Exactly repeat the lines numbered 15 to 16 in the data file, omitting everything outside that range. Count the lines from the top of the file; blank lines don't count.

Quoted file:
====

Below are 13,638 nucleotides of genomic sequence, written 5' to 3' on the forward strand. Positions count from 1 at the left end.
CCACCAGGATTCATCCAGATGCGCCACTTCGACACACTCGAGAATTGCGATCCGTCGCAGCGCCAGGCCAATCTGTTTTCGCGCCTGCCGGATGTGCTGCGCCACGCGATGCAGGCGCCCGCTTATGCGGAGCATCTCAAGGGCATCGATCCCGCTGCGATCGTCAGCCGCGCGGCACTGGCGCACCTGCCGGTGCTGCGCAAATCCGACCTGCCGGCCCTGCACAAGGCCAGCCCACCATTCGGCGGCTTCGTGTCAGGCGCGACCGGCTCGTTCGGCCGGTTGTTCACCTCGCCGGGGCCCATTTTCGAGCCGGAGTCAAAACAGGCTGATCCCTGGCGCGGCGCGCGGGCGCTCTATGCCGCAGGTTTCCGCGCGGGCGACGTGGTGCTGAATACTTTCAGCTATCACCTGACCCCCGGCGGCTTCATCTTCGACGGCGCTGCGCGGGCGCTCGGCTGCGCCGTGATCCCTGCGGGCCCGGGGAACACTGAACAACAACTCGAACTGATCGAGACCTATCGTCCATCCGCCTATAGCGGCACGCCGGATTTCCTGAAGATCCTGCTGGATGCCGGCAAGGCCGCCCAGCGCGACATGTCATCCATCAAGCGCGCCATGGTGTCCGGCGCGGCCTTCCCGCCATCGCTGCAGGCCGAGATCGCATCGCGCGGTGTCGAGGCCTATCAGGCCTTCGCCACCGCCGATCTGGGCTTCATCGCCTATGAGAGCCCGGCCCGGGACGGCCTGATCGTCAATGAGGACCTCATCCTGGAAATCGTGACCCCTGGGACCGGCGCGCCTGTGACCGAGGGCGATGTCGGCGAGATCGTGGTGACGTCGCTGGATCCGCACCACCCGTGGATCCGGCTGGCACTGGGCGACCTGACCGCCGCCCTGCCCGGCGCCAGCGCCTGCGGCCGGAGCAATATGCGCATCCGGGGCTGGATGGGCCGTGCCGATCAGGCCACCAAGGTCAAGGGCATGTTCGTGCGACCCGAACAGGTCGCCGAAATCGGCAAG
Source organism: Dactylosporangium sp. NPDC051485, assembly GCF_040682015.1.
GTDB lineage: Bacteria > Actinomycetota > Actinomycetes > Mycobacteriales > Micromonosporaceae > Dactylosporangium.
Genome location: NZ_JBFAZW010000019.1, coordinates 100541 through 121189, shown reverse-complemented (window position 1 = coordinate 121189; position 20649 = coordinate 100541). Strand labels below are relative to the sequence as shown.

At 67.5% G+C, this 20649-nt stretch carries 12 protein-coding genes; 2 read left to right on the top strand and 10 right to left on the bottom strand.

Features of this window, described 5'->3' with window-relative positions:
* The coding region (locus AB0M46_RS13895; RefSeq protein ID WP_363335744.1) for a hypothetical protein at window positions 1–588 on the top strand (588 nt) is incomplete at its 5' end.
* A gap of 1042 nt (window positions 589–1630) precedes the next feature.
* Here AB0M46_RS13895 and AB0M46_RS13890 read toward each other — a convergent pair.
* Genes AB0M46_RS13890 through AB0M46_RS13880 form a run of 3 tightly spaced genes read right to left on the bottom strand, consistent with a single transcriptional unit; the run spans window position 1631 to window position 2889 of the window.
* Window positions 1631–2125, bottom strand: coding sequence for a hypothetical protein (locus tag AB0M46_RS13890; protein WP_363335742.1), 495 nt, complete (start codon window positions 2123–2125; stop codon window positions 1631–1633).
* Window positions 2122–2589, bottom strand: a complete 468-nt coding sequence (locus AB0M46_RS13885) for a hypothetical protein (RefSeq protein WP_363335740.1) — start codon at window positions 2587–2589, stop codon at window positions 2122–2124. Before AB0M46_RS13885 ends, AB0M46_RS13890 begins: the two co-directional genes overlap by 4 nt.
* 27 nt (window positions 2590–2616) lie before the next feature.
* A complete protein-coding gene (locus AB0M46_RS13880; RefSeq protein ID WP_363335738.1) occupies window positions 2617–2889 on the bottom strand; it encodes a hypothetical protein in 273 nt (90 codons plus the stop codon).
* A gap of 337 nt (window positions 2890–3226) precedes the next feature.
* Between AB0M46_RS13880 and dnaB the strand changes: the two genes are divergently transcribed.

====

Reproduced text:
* A complete protein-coding gene (locus AB0M46_RS13880; RefSeq protein ID WP_363335738.1) occupies window positions 2617–2889 on the bottom strand; it encodes a hypothetical protein in 273 nt (90 codons plus the stop codon).
* A gap of 337 nt (window positions 2890–3226) precedes the next feature.